When Friedrich I died in 1713, he was succeeded by his son, Friedrich Wilhelm I whose building plans were less ambitious, although he did ensure that the building was properly maintained. Building was resumed after his son Friedrich II (Frederick the Great) came to the throne in 1740. During that year, stables for his personal guard regiment were completed to the south of the Orangery wing and work was started on the east wing. The building of the new wing was supervised by Georg Wenzeslaus von Knobelsdorff, the Superintendent of all the Royal Palaces, who largely followed Eosander's design. The decoration of the exterior was relatively simple but the interior furnishings were lavish. The ground floor was intended for Frederick's wife Elisabeth Christine, who, preferring Schönhausen Palace, was only an occasional visitor. The decoration of the upper floor, which included the White Hall, the Banqueting Hall, the Throne Room and the Golden Gallery, was lavish and was designed mainly by Johann August Nahl. In 1747, a second apartment for the king was prepared in the distant eastern part of the wing. During this time, Sanssouci was being built at Potsdam and once this was completed Frederick was only an occasional visitor to Charlottenburg.

In 1786, Frederick was succeeded by his nephew Friedrich Wilhelm II who transformed five rooms on the ground floor of the east wing into his summer quarters and part of the upper floor into Winter Chambers, although he did not live long enough to use them. His son, Friedrich Wilhelm III came to the throne in 1797 and reigned with his wife, Queen Luise for 43 years. They spent much of this time living in the east wing of Charlottenburg. Their eldest son, Friedrich Wilhelm IV, who reigned from 1840 to 1861, lived in the upper storey of the central palace building. After Friedrich Wilhelm IV died, the only other royal resident of the palace was Friedrich III who reigned for 99 days in 1888.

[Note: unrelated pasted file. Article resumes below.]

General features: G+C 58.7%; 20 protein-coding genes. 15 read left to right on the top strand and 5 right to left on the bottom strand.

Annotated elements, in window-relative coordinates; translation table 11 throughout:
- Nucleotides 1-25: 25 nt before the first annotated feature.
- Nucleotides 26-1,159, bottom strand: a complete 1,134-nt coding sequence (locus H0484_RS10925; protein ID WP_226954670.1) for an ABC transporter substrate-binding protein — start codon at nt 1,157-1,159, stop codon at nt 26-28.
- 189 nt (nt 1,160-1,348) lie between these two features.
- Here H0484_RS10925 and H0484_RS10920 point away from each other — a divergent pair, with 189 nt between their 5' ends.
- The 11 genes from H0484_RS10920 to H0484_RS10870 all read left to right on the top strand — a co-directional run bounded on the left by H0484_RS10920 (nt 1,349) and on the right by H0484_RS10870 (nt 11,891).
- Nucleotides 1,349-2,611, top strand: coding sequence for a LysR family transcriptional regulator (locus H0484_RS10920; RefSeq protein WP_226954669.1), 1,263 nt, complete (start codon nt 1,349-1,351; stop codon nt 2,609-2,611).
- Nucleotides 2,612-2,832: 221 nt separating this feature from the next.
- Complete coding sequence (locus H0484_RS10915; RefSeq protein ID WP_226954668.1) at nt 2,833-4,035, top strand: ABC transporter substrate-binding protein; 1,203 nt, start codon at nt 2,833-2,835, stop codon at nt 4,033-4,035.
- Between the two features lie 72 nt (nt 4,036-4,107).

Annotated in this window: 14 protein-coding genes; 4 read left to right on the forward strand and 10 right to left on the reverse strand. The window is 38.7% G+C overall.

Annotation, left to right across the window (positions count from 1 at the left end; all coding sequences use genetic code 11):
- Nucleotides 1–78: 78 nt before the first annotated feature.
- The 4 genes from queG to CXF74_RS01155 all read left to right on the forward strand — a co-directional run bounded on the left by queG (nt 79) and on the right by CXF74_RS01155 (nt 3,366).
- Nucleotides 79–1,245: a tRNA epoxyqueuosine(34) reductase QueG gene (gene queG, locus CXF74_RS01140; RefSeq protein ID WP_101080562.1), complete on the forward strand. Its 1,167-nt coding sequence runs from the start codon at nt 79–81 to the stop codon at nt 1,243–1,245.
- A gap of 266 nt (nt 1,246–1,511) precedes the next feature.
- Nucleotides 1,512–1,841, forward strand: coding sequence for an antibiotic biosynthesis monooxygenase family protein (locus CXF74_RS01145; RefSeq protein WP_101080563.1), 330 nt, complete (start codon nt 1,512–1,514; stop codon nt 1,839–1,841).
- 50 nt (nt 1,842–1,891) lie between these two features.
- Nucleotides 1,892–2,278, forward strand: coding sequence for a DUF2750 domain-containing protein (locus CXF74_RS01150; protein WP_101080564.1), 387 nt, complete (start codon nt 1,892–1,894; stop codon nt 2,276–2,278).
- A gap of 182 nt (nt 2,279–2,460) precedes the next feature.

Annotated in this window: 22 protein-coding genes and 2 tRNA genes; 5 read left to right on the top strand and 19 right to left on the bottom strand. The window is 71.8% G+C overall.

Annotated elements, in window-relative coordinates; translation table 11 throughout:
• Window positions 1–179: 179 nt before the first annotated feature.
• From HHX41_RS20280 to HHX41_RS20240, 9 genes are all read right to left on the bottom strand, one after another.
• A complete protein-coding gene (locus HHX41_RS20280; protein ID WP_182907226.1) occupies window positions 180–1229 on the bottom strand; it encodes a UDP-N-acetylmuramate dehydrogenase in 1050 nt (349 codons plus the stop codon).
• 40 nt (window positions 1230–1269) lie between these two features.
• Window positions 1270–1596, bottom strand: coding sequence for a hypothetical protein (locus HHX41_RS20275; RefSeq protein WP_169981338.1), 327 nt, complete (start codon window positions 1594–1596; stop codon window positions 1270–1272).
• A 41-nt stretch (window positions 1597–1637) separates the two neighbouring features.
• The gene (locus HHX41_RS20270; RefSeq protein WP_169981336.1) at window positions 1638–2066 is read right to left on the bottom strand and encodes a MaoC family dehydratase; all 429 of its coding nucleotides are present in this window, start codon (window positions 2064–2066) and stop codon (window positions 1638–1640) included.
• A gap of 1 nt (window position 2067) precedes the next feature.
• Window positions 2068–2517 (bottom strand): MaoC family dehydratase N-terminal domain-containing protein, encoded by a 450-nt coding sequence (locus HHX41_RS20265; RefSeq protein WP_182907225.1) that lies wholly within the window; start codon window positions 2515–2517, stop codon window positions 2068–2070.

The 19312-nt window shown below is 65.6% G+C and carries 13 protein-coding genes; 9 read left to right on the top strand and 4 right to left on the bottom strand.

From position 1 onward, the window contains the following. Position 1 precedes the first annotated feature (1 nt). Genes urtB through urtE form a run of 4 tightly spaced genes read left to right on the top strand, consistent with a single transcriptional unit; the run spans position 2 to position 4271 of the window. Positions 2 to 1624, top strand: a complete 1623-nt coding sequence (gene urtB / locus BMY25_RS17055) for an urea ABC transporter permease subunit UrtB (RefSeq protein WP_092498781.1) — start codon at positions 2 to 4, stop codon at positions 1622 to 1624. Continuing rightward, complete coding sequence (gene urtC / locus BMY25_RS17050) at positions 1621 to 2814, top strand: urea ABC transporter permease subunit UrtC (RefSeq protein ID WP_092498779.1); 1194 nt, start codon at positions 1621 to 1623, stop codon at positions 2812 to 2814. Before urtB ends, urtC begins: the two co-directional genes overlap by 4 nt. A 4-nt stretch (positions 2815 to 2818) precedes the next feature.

The palace was badly damaged in 1943 during the Second World War. In 1951, the war-damaged Stadtschloss in East Berlin was demolished and, as the damage to Charlottenburg was at least as serious, it was feared that it would also be demolished. However, following the efforts of Margarete Kühn, the Director of the State Palaces and Gardens, it was rebuilt to its former condition, with gigantic modern ceiling paintings by Hann Trier.

The garden was designed in 1697 in baroque style by Simeon Godeau who had been influenced by André Le Nôtre, designer of the gardens at Versailles. Godeau's design consisted of geometric patterns, with avenues and moats, which separated the garden from its natural surroundings. Beyond the formal gardens was the Carp Pond. Towards the end of the 18th century, a less formal, more natural-looking garden design became fashionable. In 1787 the Royal Gardener Georg Steiner redesigned the garden in the English landscape style for Friedrich Wilhelm II, the work being directed by Peter Joseph Lenné. After the Second World War, the centre of the garden was restored to its previous baroque style.